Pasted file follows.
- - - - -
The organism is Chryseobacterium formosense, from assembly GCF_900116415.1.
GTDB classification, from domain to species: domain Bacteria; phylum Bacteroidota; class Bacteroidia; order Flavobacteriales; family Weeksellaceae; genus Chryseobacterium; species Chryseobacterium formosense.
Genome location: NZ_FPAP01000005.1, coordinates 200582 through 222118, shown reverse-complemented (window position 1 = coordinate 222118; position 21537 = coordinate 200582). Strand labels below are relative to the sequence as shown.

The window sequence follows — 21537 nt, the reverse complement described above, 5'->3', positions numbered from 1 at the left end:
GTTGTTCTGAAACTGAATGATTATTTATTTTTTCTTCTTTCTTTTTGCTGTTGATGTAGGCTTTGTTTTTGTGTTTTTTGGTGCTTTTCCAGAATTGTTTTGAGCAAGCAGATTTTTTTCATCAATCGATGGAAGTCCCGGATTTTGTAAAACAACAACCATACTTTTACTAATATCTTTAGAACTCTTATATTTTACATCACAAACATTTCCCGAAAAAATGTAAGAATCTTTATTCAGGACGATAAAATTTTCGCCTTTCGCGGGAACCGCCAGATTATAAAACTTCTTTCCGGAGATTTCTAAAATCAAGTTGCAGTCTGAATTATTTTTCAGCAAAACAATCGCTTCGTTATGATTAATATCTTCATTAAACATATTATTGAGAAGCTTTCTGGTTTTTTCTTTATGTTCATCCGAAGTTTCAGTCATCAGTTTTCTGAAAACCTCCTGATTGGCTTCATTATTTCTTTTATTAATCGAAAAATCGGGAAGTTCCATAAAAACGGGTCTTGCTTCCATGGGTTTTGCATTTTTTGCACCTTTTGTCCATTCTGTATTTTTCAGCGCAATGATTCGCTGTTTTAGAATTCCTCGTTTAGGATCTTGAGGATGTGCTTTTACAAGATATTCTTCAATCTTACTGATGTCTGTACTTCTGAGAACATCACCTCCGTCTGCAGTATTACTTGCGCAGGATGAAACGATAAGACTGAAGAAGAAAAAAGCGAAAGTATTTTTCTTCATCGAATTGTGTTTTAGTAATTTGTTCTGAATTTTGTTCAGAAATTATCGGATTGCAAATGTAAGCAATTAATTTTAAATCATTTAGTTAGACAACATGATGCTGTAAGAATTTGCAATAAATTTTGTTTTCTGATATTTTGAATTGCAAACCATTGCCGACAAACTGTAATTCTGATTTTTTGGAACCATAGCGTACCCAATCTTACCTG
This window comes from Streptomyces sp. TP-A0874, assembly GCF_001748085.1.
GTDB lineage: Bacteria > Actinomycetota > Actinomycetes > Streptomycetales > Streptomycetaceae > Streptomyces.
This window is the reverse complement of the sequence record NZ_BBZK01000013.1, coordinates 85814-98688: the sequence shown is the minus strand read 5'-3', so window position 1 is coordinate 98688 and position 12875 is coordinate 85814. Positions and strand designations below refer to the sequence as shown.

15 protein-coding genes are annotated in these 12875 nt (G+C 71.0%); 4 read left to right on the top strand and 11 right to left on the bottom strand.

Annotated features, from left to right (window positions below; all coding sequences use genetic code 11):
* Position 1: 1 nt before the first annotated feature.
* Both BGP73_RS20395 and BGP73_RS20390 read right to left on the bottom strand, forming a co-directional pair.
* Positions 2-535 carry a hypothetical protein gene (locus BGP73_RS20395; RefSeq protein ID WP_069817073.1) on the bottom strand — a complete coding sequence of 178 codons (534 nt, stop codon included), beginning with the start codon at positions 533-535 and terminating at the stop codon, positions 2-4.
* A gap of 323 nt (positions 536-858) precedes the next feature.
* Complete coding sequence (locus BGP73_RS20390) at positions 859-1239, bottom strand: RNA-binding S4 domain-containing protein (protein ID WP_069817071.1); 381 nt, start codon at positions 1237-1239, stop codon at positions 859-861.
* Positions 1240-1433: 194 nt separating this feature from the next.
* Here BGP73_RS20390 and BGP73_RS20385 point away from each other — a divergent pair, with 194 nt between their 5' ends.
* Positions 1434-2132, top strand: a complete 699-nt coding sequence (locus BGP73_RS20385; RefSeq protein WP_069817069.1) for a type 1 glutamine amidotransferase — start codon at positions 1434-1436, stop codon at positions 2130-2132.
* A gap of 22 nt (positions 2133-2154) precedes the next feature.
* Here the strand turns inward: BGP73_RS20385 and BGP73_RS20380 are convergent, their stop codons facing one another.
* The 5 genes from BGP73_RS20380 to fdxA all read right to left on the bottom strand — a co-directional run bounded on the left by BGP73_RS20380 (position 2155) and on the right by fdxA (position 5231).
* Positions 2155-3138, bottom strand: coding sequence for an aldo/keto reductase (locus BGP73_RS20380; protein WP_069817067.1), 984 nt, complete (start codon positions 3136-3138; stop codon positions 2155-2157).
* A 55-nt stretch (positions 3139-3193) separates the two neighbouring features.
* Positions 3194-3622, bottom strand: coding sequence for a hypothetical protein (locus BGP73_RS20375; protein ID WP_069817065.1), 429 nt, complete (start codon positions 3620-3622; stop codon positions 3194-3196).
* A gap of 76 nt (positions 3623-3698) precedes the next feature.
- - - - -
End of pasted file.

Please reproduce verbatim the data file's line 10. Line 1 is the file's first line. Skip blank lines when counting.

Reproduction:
Annotated features, from left to right (window positions below; all coding sequences use genetic code 11):